Misestimation as a consequence of small sample sizes, small effect sizes, and noisy measurement may be particularly problematic in biomarker studies, the cost of which can adversely affect design decisions. This simulation study used real study designs reported in a meta-analysis of psychosocial correlates of the cortisol awakening response to investigate the probability that the results of these designs would yield misestimates in a cross-sectional study.
For each of the 212 designs, 100,000 simulated data sets were produced and the percentages of effects that were in the wrong direction and/or that differed by more than 0.10 from the true effect (b = 0.10) were calculated.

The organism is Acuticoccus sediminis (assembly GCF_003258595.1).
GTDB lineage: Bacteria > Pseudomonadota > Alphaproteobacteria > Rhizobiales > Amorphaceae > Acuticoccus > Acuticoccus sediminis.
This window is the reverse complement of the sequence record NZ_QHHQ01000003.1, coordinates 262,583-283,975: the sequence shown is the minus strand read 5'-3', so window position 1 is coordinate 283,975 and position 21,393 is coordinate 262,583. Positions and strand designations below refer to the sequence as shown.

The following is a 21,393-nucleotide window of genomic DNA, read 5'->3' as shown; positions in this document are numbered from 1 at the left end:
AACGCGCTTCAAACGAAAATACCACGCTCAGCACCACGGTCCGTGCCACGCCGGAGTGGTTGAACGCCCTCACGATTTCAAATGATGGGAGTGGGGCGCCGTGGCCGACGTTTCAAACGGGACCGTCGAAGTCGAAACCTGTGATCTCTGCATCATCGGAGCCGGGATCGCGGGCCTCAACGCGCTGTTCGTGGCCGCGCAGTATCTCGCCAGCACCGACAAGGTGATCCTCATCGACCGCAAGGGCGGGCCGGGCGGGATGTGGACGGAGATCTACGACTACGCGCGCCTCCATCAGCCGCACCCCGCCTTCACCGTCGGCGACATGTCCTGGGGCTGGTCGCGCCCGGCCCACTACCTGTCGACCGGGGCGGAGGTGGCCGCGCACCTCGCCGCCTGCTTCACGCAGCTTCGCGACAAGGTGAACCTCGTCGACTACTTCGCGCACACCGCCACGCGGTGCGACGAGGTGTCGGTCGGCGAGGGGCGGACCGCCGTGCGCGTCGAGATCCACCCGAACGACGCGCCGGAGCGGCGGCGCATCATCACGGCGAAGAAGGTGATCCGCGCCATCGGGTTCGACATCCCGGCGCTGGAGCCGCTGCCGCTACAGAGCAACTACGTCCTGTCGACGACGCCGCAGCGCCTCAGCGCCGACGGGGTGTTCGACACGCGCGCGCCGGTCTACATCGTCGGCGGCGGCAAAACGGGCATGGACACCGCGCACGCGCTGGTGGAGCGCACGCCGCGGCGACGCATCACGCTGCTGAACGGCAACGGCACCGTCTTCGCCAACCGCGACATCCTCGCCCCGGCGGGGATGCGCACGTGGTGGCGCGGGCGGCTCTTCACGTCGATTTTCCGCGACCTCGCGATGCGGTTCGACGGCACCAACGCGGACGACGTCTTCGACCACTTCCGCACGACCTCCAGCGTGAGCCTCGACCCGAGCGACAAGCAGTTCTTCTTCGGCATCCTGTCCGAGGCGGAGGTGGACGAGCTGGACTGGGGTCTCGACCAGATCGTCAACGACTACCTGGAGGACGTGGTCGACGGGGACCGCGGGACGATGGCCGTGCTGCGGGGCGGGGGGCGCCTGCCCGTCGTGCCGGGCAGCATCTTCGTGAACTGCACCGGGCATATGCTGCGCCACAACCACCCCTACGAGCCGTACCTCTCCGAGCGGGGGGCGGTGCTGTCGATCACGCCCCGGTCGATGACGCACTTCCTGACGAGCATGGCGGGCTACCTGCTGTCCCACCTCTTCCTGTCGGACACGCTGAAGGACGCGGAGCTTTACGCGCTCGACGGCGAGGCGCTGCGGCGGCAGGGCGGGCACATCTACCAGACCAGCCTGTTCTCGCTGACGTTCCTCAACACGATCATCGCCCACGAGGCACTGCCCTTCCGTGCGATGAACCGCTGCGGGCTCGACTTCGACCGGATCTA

As expected, small samples (n < 100) and noisy measurement contributed to higher probability of errors. The average probability of an effect being in the wrong direction was around 20%, with some designs reaching 40%; misestimation probabilities were around 40%, with some designs reaching 80%. This was true for all studies as well as those reporting statistically significant effects.
Results call for better study designs, and this article provides suggestions for how to achieve more accurate estimates.